The Egyptian National Council for Women has described a new bill that would lower the minimum age of marriage for women from 18 to 16 as “backwards.”
In a statement on Friday, the NCW said that the law, which MP Ahmed Sameh has proposed, would lead to a regression in the rights attained by women, and would delay the achievement of desired development in the country.
"It impedes all efforts by the state to overcome the problem of population explosion, and to prevent early marriage, and it does not guarantee the rights of women to complete their studies and choose their life partner,” read the statement.
It also pointed to “the impact of [early marriage] on the health of women and children and hence society" and said it would contribute to “the marginalisation of the role of women in the development process, and public affairs.”
According to the statement, the draft law would contradict with the country’s child law, which defines children as those under the age of 18.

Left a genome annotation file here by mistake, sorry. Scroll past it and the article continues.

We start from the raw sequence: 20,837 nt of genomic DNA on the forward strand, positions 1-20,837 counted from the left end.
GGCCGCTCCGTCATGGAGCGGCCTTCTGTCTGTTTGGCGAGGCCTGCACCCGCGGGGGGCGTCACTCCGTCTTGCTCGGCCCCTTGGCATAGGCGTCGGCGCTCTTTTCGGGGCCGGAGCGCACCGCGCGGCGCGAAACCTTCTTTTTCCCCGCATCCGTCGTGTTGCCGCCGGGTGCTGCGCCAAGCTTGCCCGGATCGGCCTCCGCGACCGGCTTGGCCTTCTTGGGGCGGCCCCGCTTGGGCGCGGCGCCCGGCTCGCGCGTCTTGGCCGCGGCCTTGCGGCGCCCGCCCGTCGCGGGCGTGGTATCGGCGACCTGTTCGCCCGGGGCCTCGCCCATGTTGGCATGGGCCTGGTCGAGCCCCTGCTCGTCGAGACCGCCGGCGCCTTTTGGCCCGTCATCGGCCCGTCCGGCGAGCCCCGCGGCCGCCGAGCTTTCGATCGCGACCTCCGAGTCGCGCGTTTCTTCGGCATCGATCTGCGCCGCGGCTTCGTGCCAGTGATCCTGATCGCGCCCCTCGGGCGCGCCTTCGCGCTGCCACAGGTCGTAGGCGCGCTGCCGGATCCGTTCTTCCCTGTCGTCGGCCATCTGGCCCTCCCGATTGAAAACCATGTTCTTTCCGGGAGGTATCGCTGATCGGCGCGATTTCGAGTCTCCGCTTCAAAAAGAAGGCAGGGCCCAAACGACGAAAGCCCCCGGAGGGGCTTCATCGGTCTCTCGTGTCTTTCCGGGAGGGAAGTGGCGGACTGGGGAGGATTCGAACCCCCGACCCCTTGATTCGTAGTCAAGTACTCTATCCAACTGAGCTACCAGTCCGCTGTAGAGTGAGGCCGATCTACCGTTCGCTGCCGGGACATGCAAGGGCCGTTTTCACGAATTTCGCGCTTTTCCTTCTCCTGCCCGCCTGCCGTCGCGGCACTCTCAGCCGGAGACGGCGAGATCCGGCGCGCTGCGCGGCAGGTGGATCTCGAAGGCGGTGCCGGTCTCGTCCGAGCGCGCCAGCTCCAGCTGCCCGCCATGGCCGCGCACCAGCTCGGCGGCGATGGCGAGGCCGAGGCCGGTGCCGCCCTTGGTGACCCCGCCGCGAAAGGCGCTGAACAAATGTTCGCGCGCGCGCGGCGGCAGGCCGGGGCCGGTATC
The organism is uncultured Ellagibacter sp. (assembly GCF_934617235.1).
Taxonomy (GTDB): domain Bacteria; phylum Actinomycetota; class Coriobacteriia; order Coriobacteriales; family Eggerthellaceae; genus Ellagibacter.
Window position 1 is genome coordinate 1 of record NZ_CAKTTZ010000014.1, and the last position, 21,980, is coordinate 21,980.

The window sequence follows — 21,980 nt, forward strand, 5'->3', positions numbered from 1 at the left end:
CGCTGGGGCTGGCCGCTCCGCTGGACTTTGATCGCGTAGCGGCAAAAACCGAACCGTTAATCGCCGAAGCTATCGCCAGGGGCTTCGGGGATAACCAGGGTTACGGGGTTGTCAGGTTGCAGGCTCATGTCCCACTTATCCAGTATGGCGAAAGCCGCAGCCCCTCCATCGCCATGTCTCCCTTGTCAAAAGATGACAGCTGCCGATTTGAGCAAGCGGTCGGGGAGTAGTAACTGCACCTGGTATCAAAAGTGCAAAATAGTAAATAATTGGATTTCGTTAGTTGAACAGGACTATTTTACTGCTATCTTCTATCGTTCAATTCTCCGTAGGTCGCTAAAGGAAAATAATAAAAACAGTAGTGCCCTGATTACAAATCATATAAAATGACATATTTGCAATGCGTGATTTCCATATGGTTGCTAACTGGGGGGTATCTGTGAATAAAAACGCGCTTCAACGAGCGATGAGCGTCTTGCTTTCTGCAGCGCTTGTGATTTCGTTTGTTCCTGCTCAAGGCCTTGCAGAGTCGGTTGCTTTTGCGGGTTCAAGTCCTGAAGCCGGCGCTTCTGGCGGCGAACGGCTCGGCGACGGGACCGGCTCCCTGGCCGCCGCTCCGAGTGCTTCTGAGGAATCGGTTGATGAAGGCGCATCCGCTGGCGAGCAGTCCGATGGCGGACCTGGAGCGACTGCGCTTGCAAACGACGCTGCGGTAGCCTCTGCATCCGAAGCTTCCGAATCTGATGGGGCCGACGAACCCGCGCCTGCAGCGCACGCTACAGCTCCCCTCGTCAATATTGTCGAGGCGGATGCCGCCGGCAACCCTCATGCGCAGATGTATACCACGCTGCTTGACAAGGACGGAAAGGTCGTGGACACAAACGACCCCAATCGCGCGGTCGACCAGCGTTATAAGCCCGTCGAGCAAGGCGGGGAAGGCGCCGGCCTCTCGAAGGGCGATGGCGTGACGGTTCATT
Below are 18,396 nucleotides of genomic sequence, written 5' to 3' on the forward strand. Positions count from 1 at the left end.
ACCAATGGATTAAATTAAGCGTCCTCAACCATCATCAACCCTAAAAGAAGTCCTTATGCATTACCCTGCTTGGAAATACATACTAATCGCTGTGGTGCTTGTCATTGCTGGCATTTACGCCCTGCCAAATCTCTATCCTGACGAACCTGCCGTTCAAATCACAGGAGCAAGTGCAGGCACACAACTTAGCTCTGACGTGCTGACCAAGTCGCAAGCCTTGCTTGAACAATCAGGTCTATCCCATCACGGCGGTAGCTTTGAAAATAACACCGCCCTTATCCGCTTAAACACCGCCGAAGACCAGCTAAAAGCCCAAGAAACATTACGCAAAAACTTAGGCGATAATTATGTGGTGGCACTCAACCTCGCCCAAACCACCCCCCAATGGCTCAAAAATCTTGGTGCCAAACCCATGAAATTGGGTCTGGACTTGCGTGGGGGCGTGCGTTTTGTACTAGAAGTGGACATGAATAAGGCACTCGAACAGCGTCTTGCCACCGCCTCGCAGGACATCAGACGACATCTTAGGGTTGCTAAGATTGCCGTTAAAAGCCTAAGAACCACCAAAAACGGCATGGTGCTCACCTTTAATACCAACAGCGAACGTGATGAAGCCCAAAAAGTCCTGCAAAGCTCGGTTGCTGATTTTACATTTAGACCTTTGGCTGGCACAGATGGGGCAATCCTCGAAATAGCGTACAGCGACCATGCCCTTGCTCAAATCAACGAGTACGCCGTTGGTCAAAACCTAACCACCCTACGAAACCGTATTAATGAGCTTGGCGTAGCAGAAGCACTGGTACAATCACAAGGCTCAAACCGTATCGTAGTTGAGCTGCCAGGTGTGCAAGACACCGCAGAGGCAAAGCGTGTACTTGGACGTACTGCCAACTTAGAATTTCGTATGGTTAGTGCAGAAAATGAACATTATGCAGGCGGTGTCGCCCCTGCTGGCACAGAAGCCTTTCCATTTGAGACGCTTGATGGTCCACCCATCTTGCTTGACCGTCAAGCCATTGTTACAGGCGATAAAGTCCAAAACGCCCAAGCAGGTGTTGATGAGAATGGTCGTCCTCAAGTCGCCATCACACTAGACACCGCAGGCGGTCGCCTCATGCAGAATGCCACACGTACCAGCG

Child marriage is a persistent issue in Egypt. Despite the current law mandating 18 as a minimum age, nearly 36 percent of marriages in remote areas and southern Egypt, according to studies by the NCW, include a partner who has not reached 18.
Maya Morsi, the head of the council, has said that a key factor in the nation's population growth is the phenomenon of early marriage.
The law has already been criticised by a number of MPs in parliament.
The council, an official body, noted in its statement that many countries around the world, including African countries, have set 21 as a minimum age of marriage.